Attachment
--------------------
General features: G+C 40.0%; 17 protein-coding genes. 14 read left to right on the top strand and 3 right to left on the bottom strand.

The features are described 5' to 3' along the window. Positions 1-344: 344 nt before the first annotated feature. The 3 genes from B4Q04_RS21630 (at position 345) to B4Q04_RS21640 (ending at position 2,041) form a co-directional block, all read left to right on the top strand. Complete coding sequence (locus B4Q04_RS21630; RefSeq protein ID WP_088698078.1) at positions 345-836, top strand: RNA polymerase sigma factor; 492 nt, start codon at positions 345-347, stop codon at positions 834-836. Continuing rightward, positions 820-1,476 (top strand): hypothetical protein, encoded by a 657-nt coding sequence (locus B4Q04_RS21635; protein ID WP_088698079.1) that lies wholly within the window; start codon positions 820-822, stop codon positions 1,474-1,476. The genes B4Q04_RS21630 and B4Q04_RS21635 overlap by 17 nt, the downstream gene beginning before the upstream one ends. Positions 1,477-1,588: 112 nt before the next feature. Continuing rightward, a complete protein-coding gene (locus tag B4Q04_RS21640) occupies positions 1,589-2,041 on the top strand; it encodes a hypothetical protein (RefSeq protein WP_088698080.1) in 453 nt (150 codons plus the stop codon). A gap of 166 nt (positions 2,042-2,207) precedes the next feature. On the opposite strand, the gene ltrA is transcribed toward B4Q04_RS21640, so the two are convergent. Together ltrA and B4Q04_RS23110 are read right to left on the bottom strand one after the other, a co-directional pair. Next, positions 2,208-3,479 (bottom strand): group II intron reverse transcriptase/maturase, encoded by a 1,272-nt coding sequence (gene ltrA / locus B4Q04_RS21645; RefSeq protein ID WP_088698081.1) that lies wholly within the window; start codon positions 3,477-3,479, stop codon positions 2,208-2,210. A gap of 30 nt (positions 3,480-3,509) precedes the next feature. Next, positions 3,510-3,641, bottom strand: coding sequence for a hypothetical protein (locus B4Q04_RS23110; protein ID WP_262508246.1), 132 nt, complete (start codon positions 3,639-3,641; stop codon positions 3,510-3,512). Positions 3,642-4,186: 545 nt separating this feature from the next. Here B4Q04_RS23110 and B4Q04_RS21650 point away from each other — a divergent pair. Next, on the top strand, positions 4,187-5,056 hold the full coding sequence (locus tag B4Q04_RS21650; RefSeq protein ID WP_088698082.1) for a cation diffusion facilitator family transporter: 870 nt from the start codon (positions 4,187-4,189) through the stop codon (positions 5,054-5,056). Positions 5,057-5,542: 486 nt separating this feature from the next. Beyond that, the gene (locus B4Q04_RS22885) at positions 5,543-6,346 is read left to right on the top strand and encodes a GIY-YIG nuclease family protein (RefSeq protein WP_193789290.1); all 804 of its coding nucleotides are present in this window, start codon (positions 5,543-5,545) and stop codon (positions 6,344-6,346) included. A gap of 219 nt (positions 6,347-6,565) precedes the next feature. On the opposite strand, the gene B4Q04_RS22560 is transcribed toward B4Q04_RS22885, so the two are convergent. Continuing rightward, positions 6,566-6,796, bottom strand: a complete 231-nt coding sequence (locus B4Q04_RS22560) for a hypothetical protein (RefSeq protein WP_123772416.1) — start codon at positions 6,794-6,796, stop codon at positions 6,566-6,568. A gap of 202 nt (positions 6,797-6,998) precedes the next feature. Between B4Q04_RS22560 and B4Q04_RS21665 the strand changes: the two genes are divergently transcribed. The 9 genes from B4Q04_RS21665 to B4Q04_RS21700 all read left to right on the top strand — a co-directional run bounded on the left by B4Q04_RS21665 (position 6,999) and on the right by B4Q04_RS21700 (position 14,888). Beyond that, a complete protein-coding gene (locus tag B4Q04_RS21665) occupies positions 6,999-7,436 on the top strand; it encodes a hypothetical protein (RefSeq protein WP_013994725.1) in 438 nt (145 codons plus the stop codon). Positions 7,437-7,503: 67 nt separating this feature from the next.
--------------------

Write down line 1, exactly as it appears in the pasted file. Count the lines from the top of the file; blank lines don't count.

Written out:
General features: G+C 40.0%; 17 protein-coding genes. 14 read left to right on the top strand and 3 right to left on the bottom strand.